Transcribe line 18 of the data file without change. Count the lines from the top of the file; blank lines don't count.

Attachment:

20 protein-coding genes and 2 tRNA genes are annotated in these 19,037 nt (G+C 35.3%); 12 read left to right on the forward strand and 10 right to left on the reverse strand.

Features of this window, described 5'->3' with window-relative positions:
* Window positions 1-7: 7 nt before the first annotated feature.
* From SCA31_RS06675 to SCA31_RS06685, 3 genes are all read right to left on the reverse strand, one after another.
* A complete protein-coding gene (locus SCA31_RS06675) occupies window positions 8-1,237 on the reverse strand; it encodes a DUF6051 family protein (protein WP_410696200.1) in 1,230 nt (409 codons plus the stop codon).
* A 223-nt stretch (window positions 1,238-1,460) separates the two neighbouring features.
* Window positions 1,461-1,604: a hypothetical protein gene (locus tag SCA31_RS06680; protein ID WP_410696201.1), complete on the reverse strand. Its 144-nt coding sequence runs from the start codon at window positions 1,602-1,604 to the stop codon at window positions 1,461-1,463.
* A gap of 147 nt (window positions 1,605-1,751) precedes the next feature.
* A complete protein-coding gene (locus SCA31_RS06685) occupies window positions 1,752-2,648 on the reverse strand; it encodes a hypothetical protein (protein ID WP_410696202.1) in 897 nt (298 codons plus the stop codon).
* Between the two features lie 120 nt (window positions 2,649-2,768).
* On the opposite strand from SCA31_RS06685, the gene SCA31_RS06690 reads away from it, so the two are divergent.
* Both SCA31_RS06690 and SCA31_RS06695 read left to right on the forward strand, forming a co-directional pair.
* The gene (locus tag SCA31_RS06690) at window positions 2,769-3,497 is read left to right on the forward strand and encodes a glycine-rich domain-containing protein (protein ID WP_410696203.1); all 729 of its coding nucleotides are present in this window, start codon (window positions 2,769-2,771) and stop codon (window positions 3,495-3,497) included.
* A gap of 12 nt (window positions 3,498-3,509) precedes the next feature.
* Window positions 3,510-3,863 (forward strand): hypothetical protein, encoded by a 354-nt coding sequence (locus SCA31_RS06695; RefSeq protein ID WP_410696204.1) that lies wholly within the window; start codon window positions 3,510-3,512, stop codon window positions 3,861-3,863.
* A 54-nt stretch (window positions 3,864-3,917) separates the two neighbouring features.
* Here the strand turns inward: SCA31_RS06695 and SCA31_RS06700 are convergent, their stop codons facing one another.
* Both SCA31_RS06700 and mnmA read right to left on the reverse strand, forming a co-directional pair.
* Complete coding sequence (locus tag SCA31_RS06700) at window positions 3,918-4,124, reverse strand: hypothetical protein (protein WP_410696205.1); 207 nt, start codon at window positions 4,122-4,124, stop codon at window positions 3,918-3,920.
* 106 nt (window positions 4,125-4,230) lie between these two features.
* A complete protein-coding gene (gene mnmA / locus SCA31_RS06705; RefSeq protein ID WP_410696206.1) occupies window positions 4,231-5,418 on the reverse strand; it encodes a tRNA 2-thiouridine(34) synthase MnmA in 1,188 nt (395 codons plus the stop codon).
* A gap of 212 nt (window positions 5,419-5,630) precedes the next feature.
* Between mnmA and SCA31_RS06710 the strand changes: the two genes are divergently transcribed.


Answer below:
* Both SCA31_RS06700 and mnmA read right to left on the reverse strand, forming a co-directional pair.